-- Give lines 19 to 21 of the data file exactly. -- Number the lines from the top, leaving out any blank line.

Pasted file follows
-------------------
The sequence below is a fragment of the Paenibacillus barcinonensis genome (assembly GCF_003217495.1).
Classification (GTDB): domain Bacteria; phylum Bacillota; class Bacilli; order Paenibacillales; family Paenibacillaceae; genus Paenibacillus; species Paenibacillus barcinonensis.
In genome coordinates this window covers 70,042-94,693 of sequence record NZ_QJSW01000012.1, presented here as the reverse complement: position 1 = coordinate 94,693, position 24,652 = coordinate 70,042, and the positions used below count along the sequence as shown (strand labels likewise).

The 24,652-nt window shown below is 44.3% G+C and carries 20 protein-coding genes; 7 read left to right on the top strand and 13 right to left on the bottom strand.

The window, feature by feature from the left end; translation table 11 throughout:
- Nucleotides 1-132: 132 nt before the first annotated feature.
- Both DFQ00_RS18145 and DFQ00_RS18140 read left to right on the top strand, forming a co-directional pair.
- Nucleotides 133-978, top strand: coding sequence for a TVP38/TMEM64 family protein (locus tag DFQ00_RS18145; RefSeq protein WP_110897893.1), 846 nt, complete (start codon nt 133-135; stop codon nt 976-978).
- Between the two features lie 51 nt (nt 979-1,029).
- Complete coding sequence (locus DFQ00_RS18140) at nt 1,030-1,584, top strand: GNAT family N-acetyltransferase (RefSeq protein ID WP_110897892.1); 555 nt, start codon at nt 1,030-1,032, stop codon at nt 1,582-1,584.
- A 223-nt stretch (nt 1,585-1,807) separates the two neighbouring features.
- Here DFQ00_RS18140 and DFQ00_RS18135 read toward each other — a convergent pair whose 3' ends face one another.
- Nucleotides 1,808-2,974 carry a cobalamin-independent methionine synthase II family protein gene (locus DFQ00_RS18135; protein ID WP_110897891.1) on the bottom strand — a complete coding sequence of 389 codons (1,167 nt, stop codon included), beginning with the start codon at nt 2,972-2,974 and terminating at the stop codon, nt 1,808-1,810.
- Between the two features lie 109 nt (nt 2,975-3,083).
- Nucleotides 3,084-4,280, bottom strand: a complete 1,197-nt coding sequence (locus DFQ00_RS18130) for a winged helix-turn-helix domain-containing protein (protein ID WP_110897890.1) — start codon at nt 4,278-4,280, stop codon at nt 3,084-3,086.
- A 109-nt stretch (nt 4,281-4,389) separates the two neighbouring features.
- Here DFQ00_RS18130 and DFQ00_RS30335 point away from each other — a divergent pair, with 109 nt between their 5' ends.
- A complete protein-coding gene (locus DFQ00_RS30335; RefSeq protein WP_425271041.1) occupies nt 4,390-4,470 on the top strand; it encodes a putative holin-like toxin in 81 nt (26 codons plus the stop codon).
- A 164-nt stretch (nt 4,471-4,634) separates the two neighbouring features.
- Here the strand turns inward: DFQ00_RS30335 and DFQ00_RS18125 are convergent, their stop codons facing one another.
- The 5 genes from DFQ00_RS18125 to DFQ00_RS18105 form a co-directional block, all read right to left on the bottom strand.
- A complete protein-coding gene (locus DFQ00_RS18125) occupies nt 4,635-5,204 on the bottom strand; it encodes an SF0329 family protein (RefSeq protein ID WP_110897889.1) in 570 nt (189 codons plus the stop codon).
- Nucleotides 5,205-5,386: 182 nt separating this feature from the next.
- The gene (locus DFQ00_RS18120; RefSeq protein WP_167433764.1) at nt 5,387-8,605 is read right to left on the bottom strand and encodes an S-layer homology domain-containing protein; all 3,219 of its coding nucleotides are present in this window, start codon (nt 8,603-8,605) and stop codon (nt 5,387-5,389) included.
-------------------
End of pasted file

- A 164-nt stretch (nt 4,471-4,634) separates the two neighbouring features.
- Here the strand turns inward: DFQ00_RS30335 and DFQ00_RS18125 are convergent, their stop codons facing one another.
- The 5 genes from DFQ00_RS18125 to DFQ00_RS18105 form a co-directional block, all read right to left on the bottom strand.